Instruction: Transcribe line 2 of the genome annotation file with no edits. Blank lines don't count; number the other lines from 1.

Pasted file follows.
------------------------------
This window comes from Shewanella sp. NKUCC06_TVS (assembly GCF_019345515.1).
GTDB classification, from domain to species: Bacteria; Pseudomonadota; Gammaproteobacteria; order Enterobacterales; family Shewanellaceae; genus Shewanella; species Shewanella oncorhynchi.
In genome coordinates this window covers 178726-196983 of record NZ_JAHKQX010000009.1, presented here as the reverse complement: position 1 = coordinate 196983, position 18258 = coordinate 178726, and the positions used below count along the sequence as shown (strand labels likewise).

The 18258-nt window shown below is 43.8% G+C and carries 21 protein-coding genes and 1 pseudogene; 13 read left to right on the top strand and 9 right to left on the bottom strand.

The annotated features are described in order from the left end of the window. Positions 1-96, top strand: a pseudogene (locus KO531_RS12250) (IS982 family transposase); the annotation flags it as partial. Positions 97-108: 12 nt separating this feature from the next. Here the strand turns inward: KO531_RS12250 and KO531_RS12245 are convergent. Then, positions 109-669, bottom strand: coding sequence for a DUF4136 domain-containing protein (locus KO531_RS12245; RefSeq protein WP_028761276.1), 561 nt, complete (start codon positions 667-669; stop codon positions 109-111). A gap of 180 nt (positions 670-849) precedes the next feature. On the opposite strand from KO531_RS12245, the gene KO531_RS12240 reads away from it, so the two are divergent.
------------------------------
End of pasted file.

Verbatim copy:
GTDB classification, from domain to species: Bacteria; Pseudomonadota; Gammaproteobacteria; order Enterobacterales; family Shewanellaceae; genus Shewanella; species Shewanella oncorhynchi.